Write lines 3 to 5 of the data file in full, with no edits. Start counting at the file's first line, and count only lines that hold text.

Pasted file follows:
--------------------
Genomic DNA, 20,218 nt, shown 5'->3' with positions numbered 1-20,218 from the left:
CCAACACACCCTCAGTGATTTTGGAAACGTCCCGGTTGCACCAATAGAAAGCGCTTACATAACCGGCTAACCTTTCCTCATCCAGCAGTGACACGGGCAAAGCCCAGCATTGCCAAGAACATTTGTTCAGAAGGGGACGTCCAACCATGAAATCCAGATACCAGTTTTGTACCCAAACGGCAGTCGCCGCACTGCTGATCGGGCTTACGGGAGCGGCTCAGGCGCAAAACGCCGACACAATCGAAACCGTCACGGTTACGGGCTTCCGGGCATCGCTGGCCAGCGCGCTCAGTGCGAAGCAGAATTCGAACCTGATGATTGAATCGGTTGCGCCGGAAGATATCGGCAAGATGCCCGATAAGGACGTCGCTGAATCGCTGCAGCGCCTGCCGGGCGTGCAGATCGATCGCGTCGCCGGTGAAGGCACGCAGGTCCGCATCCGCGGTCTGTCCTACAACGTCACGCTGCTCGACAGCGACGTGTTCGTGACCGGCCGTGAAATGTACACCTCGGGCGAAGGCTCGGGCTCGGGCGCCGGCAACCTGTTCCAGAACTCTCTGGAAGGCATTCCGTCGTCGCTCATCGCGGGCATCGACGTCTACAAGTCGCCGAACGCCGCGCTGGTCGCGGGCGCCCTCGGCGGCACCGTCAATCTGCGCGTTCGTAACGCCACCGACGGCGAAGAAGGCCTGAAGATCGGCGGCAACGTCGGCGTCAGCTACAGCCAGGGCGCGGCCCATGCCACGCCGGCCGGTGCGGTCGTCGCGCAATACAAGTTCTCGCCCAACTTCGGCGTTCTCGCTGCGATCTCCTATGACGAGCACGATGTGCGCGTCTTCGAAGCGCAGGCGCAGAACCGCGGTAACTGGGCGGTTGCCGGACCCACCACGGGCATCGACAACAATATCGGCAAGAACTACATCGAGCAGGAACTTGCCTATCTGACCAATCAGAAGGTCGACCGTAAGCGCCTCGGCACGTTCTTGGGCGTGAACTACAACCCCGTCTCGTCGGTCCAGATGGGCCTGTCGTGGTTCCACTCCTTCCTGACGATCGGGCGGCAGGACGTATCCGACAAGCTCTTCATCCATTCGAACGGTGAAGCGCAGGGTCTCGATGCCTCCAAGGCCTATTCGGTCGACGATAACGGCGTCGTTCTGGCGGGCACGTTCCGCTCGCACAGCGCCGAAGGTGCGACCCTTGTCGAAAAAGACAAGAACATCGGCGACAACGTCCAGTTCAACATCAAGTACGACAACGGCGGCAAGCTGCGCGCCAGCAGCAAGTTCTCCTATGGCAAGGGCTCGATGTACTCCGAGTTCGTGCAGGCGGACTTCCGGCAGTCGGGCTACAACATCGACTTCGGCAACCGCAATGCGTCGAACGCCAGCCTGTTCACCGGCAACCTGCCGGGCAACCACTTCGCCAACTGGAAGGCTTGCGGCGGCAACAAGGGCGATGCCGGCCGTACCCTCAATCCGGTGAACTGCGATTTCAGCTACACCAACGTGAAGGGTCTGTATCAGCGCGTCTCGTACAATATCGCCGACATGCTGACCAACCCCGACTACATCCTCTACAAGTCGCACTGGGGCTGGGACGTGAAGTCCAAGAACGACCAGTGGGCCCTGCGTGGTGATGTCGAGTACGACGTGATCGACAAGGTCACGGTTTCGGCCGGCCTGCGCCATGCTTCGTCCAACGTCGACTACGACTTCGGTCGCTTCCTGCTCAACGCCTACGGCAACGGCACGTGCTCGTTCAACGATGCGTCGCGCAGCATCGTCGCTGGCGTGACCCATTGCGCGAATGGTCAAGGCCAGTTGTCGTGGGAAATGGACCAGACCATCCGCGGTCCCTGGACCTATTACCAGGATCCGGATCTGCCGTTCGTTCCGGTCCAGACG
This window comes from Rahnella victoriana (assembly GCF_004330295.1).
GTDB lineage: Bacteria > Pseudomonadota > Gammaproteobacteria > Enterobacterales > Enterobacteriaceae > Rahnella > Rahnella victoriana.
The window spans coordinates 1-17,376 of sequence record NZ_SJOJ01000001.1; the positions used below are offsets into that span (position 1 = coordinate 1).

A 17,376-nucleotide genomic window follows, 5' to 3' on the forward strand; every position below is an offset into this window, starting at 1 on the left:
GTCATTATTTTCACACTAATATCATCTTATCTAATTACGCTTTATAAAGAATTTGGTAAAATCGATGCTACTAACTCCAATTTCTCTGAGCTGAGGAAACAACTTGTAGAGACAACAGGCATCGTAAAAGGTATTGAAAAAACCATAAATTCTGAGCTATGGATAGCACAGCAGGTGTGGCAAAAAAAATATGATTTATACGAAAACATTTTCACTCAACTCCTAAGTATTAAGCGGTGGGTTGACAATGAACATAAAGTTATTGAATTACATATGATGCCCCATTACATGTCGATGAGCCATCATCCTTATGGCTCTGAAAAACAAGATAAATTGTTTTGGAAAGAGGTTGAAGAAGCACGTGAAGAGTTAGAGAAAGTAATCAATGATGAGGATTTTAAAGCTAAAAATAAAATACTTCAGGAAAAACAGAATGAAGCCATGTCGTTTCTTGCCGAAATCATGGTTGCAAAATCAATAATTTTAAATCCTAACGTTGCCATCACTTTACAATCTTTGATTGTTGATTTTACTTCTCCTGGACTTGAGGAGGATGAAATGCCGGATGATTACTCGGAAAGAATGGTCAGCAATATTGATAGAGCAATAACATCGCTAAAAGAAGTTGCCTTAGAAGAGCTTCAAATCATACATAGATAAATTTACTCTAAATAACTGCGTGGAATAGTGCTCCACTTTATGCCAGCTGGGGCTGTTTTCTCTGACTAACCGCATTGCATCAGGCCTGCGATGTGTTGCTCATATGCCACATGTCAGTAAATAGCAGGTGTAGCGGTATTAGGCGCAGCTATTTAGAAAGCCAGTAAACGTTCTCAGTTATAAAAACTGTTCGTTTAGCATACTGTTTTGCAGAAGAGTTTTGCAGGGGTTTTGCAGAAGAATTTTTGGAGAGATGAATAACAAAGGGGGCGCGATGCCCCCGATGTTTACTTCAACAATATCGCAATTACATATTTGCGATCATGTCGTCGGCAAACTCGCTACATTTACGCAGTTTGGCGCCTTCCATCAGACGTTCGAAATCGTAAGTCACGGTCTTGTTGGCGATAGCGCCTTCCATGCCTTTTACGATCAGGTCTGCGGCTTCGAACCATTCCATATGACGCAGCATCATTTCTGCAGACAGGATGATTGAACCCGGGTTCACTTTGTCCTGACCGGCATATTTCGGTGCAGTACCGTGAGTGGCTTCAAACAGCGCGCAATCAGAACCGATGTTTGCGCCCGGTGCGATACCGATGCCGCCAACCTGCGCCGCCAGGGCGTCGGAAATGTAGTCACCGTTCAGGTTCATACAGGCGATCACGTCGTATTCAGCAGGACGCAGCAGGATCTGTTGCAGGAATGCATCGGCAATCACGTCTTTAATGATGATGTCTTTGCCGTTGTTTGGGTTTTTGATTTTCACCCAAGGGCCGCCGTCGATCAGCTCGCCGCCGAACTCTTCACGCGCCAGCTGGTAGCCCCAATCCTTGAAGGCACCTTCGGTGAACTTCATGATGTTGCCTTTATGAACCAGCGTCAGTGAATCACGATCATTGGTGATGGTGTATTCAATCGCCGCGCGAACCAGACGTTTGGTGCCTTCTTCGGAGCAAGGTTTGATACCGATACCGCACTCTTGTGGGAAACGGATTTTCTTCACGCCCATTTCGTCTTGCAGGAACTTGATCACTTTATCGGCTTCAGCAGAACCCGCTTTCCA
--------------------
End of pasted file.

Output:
This window comes from Rahnella victoriana (assembly GCF_004330295.1).
GTDB lineage: Bacteria > Pseudomonadota > Gammaproteobacteria > Enterobacterales > Enterobacteriaceae > Rahnella > Rahnella victoriana.
The window spans coordinates 1-17,376 of sequence record NZ_SJOJ01000001.1; the positions used below are offsets into that span (position 1 = coordinate 1).